• Retailers with complex supply chains require a lot of coordination and inventory management. SCM can help to streamline processes by providing real-time visibility into inventory levels and product availability. Retailers will see reduced costs and improved efficiency by optimizing their inventory levels and reducing stockouts.
  • Logistics companies have to manage large volumes of shipments, coordinating with multiple parties, including suppliers, manufacturers, carriers, and customers. SCM helps to automate these processes, providing real-time visibility into shipment status and location. Logistics companies can improve efficiency and reduce costs by optimizing transportation routes and reducing delays.
  • Manufacturing companies have complex supply chains that require coordination and supply management across multiple vendors for raw materials. SCM helps to streamline material acquisition processes with real-time visibility into production status and material availability. This helps manufacturers manage costs and improve efficiency by optimizing their production processes and reducing downtime.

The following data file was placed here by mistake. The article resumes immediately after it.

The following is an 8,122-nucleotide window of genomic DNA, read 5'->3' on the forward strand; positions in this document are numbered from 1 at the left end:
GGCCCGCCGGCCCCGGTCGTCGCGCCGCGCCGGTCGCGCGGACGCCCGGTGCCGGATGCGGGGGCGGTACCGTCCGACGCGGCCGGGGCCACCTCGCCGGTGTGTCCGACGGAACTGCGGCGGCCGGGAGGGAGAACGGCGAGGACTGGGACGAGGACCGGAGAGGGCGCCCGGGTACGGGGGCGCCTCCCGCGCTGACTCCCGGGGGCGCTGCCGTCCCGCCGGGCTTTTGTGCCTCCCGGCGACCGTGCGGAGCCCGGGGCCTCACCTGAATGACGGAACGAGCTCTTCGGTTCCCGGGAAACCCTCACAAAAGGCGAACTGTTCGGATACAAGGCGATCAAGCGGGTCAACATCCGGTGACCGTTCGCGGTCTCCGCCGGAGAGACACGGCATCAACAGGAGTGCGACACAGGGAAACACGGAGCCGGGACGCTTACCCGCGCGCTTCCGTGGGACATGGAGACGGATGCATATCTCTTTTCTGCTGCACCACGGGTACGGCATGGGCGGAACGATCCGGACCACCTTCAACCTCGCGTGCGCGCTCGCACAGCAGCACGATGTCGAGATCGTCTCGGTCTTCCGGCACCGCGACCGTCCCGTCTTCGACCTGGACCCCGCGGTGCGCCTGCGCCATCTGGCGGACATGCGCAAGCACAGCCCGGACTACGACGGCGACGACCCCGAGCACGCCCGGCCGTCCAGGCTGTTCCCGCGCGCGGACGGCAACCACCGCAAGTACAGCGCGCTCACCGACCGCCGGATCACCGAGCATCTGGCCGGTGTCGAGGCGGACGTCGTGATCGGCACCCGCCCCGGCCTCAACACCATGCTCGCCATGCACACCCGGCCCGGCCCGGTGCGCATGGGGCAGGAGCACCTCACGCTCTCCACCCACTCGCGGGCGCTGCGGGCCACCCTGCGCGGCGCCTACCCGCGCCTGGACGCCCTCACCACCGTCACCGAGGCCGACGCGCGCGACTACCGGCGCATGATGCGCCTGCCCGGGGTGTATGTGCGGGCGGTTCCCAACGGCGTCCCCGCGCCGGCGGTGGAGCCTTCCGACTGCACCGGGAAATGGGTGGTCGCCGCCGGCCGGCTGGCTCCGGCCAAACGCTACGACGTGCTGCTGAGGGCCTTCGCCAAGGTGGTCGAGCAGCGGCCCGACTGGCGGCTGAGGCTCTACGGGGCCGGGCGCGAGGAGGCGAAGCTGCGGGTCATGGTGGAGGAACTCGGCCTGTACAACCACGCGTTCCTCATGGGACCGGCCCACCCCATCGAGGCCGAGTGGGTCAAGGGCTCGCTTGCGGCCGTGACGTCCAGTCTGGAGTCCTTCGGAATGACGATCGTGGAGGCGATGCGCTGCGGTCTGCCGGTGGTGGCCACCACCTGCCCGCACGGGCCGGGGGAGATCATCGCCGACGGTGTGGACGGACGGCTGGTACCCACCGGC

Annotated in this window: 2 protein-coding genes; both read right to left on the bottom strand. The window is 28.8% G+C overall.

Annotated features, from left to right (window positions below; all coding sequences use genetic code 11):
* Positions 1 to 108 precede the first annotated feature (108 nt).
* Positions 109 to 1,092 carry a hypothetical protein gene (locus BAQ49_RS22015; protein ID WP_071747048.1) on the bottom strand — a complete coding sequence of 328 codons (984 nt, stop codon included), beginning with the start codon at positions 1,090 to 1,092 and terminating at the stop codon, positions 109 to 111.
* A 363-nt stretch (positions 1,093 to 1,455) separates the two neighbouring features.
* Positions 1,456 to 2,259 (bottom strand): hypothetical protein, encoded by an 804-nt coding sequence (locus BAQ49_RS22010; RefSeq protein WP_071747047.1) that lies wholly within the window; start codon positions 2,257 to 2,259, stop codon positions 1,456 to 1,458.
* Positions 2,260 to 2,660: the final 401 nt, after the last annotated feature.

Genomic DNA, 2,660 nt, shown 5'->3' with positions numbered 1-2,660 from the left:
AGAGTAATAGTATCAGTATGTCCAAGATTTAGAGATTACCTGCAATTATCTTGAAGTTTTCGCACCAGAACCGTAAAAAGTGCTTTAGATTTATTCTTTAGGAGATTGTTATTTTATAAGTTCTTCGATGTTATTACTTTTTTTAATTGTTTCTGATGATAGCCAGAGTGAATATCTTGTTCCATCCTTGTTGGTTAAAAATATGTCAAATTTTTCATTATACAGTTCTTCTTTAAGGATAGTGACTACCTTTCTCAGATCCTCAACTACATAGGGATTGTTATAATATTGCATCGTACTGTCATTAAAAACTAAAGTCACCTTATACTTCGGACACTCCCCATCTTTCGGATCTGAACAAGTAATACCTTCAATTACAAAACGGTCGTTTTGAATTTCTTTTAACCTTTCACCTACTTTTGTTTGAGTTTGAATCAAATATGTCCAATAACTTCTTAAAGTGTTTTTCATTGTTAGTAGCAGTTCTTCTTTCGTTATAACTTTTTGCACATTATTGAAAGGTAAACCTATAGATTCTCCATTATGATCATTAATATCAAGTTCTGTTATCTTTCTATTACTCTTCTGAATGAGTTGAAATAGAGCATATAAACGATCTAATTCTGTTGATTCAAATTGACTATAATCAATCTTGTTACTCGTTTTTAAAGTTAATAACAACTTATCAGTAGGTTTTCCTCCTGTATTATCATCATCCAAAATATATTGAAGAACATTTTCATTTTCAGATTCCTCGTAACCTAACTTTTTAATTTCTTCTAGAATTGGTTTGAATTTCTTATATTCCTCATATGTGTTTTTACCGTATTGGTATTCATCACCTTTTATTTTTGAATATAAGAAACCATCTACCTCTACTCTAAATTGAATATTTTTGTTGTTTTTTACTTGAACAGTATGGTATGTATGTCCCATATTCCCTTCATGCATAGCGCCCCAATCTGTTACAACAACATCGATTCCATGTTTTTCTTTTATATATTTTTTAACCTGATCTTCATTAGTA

In short, DSCM can help businesses in a wide range of industries to improve efficiency, reduce costs, and improve sustainability. Within these companies, titles a sales effort should pursue include:

  • SC and SCM Owners / Operators
  • SC Operations, SC Logistics Titles
  • Logistics and Transportation Operators
  • IT Admins
  • Finance
  • Materials and Manufacturing Processes Operators

Conversations will engage a wide variety of departments .. be prepared to orchestrate cross-department discussions.


In conclusion, digital supply chain management has emerged as a critical strategy for businesses to stay competitive in today’s fast-paced and highly interconnected world. By leveraging the power of advanced technologies such as big data analytics, artificial intelligence, and the Internet of Things (IoT), organizations can gain real-time visibility and insights into their supply chain operations. This enables them to make more informed decisions, reduce costs, improve efficiency, and enhance customer satisfaction.

Implementing digital supply chain management is not without challenges. It requires significant investments in technology, infrastructure, and talent, as well as a cultural shift toward data-driven decision-making. Organizations must also address concerns around data privacy and security, supply chain disruptions, and the potential impact on human jobs. In the mid- to long-term, the benefits of digital supply chain management far outweigh the cost and effort, and businesses that embrace this approach are well-positioned to succeed in the future.

%d bloggers like this: